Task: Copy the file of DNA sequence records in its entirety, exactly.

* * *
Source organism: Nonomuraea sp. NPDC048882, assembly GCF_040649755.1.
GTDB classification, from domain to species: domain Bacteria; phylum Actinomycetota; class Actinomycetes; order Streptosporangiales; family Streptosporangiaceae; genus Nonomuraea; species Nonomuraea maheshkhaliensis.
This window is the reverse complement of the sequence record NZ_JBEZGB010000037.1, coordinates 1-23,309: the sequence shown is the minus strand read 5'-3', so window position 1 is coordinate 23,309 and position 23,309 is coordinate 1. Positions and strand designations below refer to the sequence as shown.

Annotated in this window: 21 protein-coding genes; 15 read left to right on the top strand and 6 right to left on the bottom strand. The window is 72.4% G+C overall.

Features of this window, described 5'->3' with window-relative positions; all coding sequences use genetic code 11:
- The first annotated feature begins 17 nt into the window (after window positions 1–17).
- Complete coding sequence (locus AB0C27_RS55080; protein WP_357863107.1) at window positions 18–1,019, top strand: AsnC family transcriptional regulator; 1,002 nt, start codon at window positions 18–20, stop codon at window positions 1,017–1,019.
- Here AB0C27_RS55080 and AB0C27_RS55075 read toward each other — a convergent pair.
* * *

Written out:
Source organism: Nonomuraea sp. NPDC048882, assembly GCF_040649755.1.
GTDB classification, from domain to species: domain Bacteria; phylum Actinomycetota; class Actinomycetes; order Streptosporangiales; family Streptosporangiaceae; genus Nonomuraea; species Nonomuraea maheshkhaliensis.
This window is the reverse complement of the sequence record NZ_JBEZGB010000037.1, coordinates 1-23,309: the sequence shown is the minus strand read 5'-3', so window position 1 is coordinate 23,309 and position 23,309 is coordinate 1. Positions and strand designations below refer to the sequence as shown.

Annotated in this window: 21 protein-coding genes; 15 read left to right on the top strand and 6 right to left on the bottom strand. The window is 72.4% G+C overall.

Features of this window, described 5'->3' with window-relative positions; all coding sequences use genetic code 11:
- The first annotated feature begins 17 nt into the window (after window positions 1–17).
- Complete coding sequence (locus AB0C27_RS55080; protein WP_357863107.1) at window positions 18–1,019, top strand: AsnC family transcriptional regulator; 1,002 nt, start codon at window positions 18–20, stop codon at window positions 1,017–1,019.
- Here AB0C27_RS55080 and AB0C27_RS55075 read toward each other — a convergent pair.